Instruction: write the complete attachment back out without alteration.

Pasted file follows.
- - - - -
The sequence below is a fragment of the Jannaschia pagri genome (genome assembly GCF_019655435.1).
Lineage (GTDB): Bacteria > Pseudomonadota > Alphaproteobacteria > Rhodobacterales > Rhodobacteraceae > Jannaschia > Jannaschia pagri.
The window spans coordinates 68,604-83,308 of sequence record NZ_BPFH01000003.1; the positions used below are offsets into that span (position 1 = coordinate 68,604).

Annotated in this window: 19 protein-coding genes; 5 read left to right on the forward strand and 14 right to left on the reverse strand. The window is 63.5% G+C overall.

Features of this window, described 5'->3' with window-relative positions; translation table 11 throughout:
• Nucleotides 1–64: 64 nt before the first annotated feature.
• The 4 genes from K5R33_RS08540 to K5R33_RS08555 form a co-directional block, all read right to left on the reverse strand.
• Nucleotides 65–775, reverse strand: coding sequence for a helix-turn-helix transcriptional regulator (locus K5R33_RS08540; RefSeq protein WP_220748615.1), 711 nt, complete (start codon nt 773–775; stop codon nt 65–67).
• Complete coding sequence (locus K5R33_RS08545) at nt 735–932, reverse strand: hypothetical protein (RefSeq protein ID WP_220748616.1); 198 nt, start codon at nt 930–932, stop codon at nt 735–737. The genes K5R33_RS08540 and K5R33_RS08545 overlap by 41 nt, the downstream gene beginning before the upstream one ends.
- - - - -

The sequence below is a fragment of the Jannaschia pagri genome (genome assembly GCF_019655435.1).
Lineage (GTDB): Bacteria > Pseudomonadota > Alphaproteobacteria > Rhodobacterales > Rhodobacteraceae > Jannaschia > Jannaschia pagri.
The window spans coordinates 68,604-83,308 of sequence record NZ_BPFH01000003.1; the positions used below are offsets into that span (position 1 = coordinate 68,604).

Annotated in this window: 19 protein-coding genes; 5 read left to right on the forward strand and 14 right to left on the reverse strand. The window is 63.5% G+C overall.

Features of this window, described 5'->3' with window-relative positions; translation table 11 throughout:
• Nucleotides 1–64: 64 nt before the first annotated feature.
• The 4 genes from K5R33_RS08540 to K5R33_RS08555 form a co-directional block, all read right to left on the reverse strand.
• Nucleotides 65–775, reverse strand: coding sequence for a helix-turn-helix transcriptional regulator (locus K5R33_RS08540; RefSeq protein WP_220748615.1), 711 nt, complete (start codon nt 773–775; stop codon nt 65–67).
• Complete coding sequence (locus K5R33_RS08545) at nt 735–932, reverse strand: hypothetical protein (RefSeq protein ID WP_220748616.1); 198 nt, start codon at nt 930–932, stop codon at nt 735–737. The genes K5R33_RS08540 and K5R33_RS08545 overlap by 41 nt, the downstream gene beginning before the upstream one ends.